Recent news reports indicate that bishops of the Roman Catholic Church have asked certain parishioners, either holding or seeking public office, to cease their support of extant abortion law. The message suggests that those who fail to comply may be denied the privilege of receiving communion. While running for political office in Virginia, author Leonard Belter’s wife received a similar request, causing him to consider how the couple’s pro-choice beliefs differ from their church’s official edicts.
In Is Being Pro-Choice a Sin? Belter directs his questions specifically to Catholic bishops in the United States. He presents evidence to illustrate inconsistencies he believes exist in certain Catholic documents. Questioning the church’s modern-day position that the life of a fetus begins at the moment of conception leads him to explore how Catholic doctrine has evolved over past centuries. The book reviews the history of sectarian and secular beliefs about abortion, long accepted abortion practices, legalization of the procedure in the United States in the twentieth century, and current efforts to modify or even repeal that law.
A graduate of Columbia law school, Belter served in the United States Marine Corps and worked as a federal prosecutor. He has recently retired after a long career as partner in a law firm. Belter believes that examination of contemporary documents stating the church’s views on abortion should include not only teachings about the morality of sustaining conceived life, but guidance about church followers’ civic duties related to the subject. “Both aspects are necessary in order to appreciate the dilemma faced by Catholic voters and politicians who are in the ‘personally opposed but’ position regarding abortion,” the author explains.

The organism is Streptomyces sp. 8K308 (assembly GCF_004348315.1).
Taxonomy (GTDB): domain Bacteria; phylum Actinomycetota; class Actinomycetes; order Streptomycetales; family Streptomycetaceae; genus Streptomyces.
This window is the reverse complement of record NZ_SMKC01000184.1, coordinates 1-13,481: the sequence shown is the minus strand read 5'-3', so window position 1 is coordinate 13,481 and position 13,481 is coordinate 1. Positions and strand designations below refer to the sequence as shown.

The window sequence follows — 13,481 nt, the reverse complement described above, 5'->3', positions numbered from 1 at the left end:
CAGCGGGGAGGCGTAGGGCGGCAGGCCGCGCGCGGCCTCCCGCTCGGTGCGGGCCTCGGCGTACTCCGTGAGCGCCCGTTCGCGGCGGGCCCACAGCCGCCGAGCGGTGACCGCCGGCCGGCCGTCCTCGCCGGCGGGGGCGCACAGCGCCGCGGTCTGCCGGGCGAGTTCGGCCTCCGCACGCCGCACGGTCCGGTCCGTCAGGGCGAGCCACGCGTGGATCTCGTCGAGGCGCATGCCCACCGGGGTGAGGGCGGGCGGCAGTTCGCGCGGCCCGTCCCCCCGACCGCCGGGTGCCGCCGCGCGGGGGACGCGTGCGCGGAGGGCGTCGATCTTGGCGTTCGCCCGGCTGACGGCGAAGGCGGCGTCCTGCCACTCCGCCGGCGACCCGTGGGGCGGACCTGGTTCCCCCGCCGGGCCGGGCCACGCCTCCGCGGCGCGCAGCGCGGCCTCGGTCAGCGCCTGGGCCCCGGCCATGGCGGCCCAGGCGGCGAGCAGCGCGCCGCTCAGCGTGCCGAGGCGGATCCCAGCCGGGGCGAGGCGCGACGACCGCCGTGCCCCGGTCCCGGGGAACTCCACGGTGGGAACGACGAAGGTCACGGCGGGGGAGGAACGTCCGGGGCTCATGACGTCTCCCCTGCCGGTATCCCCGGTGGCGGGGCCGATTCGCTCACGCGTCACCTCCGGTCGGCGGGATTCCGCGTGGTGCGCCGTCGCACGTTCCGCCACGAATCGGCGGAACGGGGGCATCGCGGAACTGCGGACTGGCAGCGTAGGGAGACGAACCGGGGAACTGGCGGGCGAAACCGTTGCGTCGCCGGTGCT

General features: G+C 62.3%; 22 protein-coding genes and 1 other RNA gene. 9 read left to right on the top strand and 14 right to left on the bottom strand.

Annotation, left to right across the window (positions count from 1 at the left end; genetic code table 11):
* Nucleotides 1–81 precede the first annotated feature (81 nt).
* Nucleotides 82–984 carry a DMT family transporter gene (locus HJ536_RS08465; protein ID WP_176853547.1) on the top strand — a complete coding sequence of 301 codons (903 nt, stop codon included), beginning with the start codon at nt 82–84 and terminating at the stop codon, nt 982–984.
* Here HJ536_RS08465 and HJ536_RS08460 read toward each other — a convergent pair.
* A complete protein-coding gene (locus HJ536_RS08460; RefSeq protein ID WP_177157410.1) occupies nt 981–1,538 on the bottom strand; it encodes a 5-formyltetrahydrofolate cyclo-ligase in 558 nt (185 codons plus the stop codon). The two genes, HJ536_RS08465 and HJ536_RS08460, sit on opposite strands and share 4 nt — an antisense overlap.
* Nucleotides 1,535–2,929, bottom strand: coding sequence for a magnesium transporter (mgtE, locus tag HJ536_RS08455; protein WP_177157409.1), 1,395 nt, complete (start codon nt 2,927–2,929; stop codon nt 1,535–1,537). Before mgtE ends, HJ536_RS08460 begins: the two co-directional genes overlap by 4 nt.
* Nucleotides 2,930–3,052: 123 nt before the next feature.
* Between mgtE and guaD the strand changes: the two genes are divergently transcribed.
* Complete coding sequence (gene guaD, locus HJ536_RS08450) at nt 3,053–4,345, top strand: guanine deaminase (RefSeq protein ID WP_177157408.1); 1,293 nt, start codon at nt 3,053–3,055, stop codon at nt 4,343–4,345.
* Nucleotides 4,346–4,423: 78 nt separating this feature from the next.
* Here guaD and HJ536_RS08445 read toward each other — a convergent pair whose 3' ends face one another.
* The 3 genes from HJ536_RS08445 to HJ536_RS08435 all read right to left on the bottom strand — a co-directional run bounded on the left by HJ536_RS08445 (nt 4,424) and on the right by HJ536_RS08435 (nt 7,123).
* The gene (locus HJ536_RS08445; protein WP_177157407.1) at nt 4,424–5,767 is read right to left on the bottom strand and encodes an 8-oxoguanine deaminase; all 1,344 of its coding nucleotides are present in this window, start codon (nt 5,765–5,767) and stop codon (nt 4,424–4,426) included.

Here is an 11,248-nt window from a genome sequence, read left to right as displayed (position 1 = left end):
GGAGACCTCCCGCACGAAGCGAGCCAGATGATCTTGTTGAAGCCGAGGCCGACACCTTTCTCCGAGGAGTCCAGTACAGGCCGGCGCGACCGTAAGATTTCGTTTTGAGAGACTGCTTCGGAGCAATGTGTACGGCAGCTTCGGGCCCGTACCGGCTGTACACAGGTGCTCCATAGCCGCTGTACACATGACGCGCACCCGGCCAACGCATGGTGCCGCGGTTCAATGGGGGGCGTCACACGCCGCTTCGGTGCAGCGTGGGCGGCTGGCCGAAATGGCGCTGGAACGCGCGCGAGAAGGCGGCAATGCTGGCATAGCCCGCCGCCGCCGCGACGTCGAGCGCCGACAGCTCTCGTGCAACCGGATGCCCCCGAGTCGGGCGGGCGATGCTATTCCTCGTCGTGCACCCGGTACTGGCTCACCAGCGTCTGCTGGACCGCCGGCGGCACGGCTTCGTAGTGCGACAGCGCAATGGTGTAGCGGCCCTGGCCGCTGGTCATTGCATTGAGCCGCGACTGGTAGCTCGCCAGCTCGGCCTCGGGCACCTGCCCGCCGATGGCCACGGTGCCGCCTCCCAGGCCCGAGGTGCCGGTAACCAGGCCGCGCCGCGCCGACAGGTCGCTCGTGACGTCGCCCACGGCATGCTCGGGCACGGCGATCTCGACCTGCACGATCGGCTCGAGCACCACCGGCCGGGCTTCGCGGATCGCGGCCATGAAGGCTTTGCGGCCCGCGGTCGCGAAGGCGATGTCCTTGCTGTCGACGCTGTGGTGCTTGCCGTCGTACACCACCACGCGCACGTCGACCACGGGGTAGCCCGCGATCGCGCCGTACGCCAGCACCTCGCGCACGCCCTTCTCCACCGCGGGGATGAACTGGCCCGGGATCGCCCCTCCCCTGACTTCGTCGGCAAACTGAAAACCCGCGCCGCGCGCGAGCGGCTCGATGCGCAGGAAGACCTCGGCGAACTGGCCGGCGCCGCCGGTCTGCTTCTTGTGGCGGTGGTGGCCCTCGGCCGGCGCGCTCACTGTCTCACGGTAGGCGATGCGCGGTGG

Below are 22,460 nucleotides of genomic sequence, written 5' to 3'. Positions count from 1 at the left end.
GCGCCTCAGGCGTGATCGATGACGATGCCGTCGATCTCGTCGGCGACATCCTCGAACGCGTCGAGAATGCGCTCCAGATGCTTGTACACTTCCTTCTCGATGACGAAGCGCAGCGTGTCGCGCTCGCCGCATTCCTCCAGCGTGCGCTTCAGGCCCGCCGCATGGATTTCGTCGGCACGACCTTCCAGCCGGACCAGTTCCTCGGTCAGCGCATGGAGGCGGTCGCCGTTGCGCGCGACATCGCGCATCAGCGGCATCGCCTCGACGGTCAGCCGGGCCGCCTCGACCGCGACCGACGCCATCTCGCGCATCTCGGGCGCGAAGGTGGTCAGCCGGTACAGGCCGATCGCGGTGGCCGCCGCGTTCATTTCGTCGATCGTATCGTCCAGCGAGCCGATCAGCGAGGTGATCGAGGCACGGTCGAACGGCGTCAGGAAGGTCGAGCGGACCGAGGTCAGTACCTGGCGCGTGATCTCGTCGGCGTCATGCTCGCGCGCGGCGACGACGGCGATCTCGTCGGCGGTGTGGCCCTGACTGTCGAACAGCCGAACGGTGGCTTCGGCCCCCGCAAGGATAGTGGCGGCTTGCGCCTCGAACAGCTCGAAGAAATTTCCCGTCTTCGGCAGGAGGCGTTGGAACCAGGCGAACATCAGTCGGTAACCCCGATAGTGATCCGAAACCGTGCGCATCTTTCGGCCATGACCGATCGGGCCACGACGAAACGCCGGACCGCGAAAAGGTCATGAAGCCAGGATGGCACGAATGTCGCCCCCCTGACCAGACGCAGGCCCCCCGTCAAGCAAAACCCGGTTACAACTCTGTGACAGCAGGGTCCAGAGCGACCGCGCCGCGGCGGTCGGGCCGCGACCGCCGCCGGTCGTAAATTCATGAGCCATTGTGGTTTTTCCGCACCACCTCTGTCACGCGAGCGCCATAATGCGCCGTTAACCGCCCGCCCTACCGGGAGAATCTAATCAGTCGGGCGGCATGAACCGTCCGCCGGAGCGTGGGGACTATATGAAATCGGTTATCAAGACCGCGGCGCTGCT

A 2007 church document titled Faithful Citizenship states that previous advice from bishops was intended to explain to parishioners how to exercise conscience regarding abortion but not how to vote. The author found a contradiction to this statement within the same document. He says, “It goes on to assert that some actions are ‘intrinsically evil’ and can never be allowed. Prime examples are abortion and euthanasia.”
Those Catholics who support the majority position for legalized abortion do so because they don’t want to endorse criminal sanctions should abortion become illegal again and subject to harsh punishment. They disagree with the church’s belief that taking this position infers direct cooperation with individual acts of abortion. Belter writes, “Thus you can be a supporter of the majority position and also personally believe no woman should ever have an abortion.”
The author demonstrates an extensive knowledge of federal law and Catholic doctrine, and he writes well, making good use of legal and sectarian language. However, less attentive readers may get lost in the complex nature of this type of narrative. Such a book may also fail to pique the interest of non-Catholics. But anyone who seeks to understand this controversial issue better, regardless of their opinions about abortion, would benefit from reading it.